What's the deal with GIS these days?
September 3, 2010 10:44 AM Subscribe
So I'm really excited about the possibility of working in Geographic Information Systems - please help me get a sense of the lay of the land.
posted by geneva uswazi to Work & Money (11 answers total) 25 users marked this as a favorite
So for some time now (a year and change), I've been trying to figure out how to retool myself from guy with a liberal arts degree and some spotty experience shuffling paper in nonprofits to someone with strong technical skills who can proudly be an indispensable cog in the world of environmental conservation and restoration projects. I've also been trying to come up with a solution that won't have me completely abandon my educational background (like, going into engineering wouldn't work).
The answer I've come up with is to learn GIS. I'm currently taking a graduate course in ArcGIS and another one in statistics, and have been pleasantly surprised to discover that I like it, a lot -- as in, think about it in my sleep, eat dinner 2 hours later than I should, and snub addictive websites in favor of studying. The idea of spatial analysis appeals to me as someone who loves the synthesis of data from multiple disciplines and also on this weird level that is purely aesthetic.
I've put together a decent list of natural resource management Masters programs where I can do a concentration in GIS, and in light of the application process, the time has come to put my convert's zeal aside for a second and seriously consider my future career options.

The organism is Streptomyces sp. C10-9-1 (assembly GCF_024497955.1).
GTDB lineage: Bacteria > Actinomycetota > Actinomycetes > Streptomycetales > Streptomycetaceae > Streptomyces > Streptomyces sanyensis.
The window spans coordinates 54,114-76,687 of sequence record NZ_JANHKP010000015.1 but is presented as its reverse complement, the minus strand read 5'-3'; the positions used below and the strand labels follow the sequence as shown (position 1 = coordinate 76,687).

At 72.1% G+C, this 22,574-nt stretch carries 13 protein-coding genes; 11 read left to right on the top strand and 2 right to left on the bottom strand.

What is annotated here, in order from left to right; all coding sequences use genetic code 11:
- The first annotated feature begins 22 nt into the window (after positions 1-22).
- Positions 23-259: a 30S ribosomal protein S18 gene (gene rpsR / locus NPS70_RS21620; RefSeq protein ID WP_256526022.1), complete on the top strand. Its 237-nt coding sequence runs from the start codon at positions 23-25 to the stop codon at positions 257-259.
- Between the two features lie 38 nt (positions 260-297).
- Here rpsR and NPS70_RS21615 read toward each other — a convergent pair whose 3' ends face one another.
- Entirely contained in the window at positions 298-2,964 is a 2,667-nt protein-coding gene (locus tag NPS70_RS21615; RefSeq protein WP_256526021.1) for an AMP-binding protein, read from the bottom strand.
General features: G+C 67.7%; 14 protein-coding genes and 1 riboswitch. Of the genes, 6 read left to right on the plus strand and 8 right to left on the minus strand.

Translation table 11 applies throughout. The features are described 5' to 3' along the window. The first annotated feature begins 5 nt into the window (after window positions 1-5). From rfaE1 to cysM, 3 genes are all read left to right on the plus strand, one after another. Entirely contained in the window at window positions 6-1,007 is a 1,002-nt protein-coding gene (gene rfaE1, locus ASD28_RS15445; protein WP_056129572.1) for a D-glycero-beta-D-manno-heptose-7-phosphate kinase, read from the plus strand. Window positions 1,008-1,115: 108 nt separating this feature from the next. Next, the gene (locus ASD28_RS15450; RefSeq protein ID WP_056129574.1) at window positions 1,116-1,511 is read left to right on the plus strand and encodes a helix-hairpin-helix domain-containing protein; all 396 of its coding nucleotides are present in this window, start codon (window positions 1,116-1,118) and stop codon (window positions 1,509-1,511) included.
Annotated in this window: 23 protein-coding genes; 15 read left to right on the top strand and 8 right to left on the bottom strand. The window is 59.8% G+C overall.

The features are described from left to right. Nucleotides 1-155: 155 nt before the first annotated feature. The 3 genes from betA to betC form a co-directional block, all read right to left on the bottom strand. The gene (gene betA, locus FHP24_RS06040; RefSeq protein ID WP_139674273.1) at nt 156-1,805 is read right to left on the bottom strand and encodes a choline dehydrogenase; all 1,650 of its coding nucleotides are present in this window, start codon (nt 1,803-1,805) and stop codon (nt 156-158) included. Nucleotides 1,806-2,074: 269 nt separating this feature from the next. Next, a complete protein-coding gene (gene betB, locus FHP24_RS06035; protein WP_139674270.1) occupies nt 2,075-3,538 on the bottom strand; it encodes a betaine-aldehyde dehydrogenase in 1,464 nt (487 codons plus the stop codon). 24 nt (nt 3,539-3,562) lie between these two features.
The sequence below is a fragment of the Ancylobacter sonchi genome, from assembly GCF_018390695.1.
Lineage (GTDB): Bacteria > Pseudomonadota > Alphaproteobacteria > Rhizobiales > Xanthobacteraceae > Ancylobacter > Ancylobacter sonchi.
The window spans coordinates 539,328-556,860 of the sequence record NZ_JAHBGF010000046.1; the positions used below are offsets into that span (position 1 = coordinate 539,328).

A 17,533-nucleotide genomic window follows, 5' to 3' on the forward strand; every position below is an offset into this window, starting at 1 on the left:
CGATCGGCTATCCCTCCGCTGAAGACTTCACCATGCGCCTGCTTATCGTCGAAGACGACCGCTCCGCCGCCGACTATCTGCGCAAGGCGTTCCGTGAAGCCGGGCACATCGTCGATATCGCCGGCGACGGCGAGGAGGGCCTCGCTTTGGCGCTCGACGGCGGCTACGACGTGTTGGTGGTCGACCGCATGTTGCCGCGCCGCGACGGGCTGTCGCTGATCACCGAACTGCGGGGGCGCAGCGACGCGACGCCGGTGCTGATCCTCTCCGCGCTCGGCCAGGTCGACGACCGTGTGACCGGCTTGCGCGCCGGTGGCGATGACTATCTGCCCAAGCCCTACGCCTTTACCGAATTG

That's where I'm hoping you all will be able to help. There are 3 major areas about this path that concern me:
1). What are the actual JOBS? As I browse job listings, I see mostly mid- and senior-level "GIS analyst" positions with an obscene number of technical skills required, from programming in 4 languages to inscrutable alphabet soups of software to physical science degrees. There's obviously no way I'll be able to do THAT much retooling in a 2-year Masters. As I construct my statements of purpose, I find myself at a loss for what to say in terms of a realistic career plan, except in the vaguest and most generic terms. Ideally I would be a spatial consultant of some sort in restoration of bottomland hardwood forest (what? it's my favorite forest!) - figuring out which parcels of land have the ideal flood regime for new cordgrass, that kind of thing. But without a notion of what's realistically available on the job market to someone with my qualifications post-Masters, I'm feeling a little naive about my vision.
2). GIS technology seems like one of those things that's going to get easier to use every passing year. Before long, my 12-year-old cousin is going to be analyzing alluvial groundwater deposits on his PSP between bouts of "Bomberman." So I find all the hype about GIS as this incredibly promising growth sector to be nearly as disconcerting as it is encouraging. The standard of expertise seems destined to change, and fast. How can I go beyond just being the guy who knows which menu to click on to find an obscure tool in a computer program of above-average complexity?
3). Global outsourcing. Already I see the devilish specter of ITT-Bombay in the Facebook search results for GIS. I personally welcome our Indian and Chinese overlords, and am excited about their contributions to late capitalism. However, I'm also not too keen on investing money and time into some OMG fun new tech skills just to see yet another computer-based field get hit with a wave of downsizing. I know no one can really "answer" this, but should I really believe the hype about GIS as a "smart choice" of skill-set?
Thanks for reading and I'm really eager to hear your thoughts!